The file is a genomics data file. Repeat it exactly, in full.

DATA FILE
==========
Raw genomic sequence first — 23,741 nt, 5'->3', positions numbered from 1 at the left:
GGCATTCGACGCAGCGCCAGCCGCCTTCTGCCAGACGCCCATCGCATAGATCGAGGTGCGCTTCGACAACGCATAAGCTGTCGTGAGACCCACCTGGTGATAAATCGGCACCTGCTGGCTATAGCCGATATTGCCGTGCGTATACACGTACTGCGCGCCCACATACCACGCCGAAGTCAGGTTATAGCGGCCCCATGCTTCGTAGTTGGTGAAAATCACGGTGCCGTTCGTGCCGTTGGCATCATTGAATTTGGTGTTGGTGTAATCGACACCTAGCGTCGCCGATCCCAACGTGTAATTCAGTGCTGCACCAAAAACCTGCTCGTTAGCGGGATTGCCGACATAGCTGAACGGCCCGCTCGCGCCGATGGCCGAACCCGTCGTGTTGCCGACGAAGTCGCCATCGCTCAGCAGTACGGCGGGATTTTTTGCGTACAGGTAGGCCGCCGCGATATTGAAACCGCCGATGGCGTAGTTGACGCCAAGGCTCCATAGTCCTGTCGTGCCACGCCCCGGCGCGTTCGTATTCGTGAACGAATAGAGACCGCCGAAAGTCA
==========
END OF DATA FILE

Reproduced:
Raw genomic sequence first — 23,741 nt, 5'->3', positions numbered from 1 at the left:
GGCATTCGACGCAGCGCCAGCCGCCTTCTGCCAGACGCCCATCGCATAGATCGAGGTGCGCTTCGACAACGCATAAGCTGTCGTGAGACCCACCTGGTGATAAATCGGCACCTGCTGGCTATAGCCGATATTGCCGTGCGTATACACGTACTGCGCGCCCACATACCACGCCGAAGTCAGGTTATAGCGGCCCCATGCTTCGTAGTTGGTGAAAATCACGGTGCCGTTCGTGCCGTTGGCATCATTGAATTTGGTGTTGGTGTAATCGACACCTAGCGTCGCCGATCCCAACGTGTAATTCAGTGCTGCACCAAAAACCTGCTCGTTAGCGGGATTGCCGACATAGCTGAACGGCCCGCTCGCGCCGATGGCCGAACCCGTCGTGTTGCCGACGAAGTCGCCATCGCTCAGCAGTACGGCGGGATTTTTTGCGTACAGGTAGGCCGCCGCGATATTGAAACCGCCGATGGCGTAGTTGACGCCAAGGCTCCATAGTCCTGTCGTGCCACGCCCCGGCGCGTTCGTATTCGTGAACGAATAGAGACCGCCGAAAGTCA